I’ve been writing poetry for over fifteen years now. I love to be able to share my thoughts and ideas in ways which I can’t do when writing prose. I feel that simple words and phrases don’t do them justice. This is why poetry is my favorite form of literature. It is powerful.
However, writing free verse does get tiring. I will sometimes look through a list of poetic forms and choose something different to try. At first I’d write the common stuff–sonnets, haiku, odes–and then move to something less common–lyrics, cinquains, and limericks.
Nonetheless, I am always looking for something new. This is why today I’ll give you a list of 5 rarely heard of poetry forms–at least, unheard of in contemporary English poetry groups.
1. Chant Royal
The chant royals was once called “impractical” by William Caswell Jones due to its complexity. The poetic form originated in France during the 15th century. It was created by Chrstine de Pizan and exported to England towards the end of the 19th century by Charles d’Orleans.
The form consists of 5 ababccddedE stanzas. ending with a 5 line ddedE or seven-line ccddedE envoi (short stanza at theend of a poem to address the previous body of the poem or a real or imaginary person).
The clerihew was invented by Edmund Clerihew Bentley when he was just 16 years old. He says that when he was a pupil at St. Paul’s School in London, the lines about Humphry Davy came to his head and he couldn’t stop thinking about it. He and his friends then filled a notebook full of poems written in the same poetic form which is today known as the clerihew.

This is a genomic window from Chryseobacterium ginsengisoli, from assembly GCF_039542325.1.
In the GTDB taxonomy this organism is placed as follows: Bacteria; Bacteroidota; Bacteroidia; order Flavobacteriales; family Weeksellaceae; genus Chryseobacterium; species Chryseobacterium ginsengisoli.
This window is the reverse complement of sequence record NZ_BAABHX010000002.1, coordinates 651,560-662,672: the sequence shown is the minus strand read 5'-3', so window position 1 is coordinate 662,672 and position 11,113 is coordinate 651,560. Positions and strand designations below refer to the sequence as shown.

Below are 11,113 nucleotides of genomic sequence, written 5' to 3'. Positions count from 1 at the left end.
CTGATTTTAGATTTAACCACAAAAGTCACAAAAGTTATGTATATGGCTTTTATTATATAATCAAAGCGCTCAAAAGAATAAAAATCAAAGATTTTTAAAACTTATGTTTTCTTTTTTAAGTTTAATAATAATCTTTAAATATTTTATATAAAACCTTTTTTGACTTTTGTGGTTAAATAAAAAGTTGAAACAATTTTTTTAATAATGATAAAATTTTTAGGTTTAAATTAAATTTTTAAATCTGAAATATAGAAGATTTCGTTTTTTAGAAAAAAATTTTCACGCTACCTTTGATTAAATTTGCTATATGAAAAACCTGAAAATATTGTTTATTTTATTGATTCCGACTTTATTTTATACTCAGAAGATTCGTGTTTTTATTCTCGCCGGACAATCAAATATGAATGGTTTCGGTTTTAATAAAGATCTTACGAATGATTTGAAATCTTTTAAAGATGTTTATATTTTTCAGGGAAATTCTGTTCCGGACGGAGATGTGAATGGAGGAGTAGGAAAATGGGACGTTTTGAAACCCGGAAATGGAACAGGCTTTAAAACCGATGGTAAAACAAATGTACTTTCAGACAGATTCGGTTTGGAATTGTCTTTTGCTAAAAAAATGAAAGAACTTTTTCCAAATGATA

Sir Humphry Davy
He lived in the odium
Of having discovered sodium.
This poetic form consists of 4 whimsical lines about famous people. It is biographical and made up of irregular lines and meter for comedic effect. The rhyme structure is aabb with the subject and wording contrived humorously in order to achieve a rhyme, which may include phrases from other languages. The first line must end with the subjects name–most of the time only the subject’s name is the first line.
The ghazal is an ancient Arabian poetic form and has been written by famous poets like Rumi, Hafiz, and even Goethe.
The ghazal consists of 5 or more couplets which share the same meter and the same word at the end of each stanza. The theme usually deals with the pain or loss or separation and the beauty of love in spite of that pain. Nonetheless, the poem may be able simply love–divine or earthly. However, the couplets may be unrelated and have nothing to do with one another except having the same rhythmic patters and feel of writing.
The tanaga is a traditional Tagalog verse known locally as “The Filipino Haiku”. However, there are now varying versions of the once strict form.
Traditional tanaga is 4 lines with seven syllables written in an aaaa rhyme scheme. It also did not have a title.
Modern tanaga sometimes have titles, 4 lines, seven syllables, and any or no rhyme scheme. All tanaga includes the use of metaphors.
The tanaga is seen as a great way to test a poets poetic abilities due to the syllabic limits and line limits but unspecific meter form.
The villanelle is a French poetic form dating back to the 16th century. However surprisingly, the majority of villanelle have been written in English.
The original villanelle were simple ballad-like poems with no fixed form. It was seen as any ballad with a pastoral subject. Today, the form must use 5 stanzas of tercets (3 lines) followed by a quatrain (4 lines) and use a strict rhyming pattern and refrain: A1-b-A2, a-b-A1, a-b-A2, a-b-A1, a-b-A2, a-b-A1-A2 (“A1” or “A2” means it is used as a repeated line. “a” or “b” means it is simply rhymed). However, there is no strict meter.
There you have it, five poetry forms you’ve never heard of, but you should try.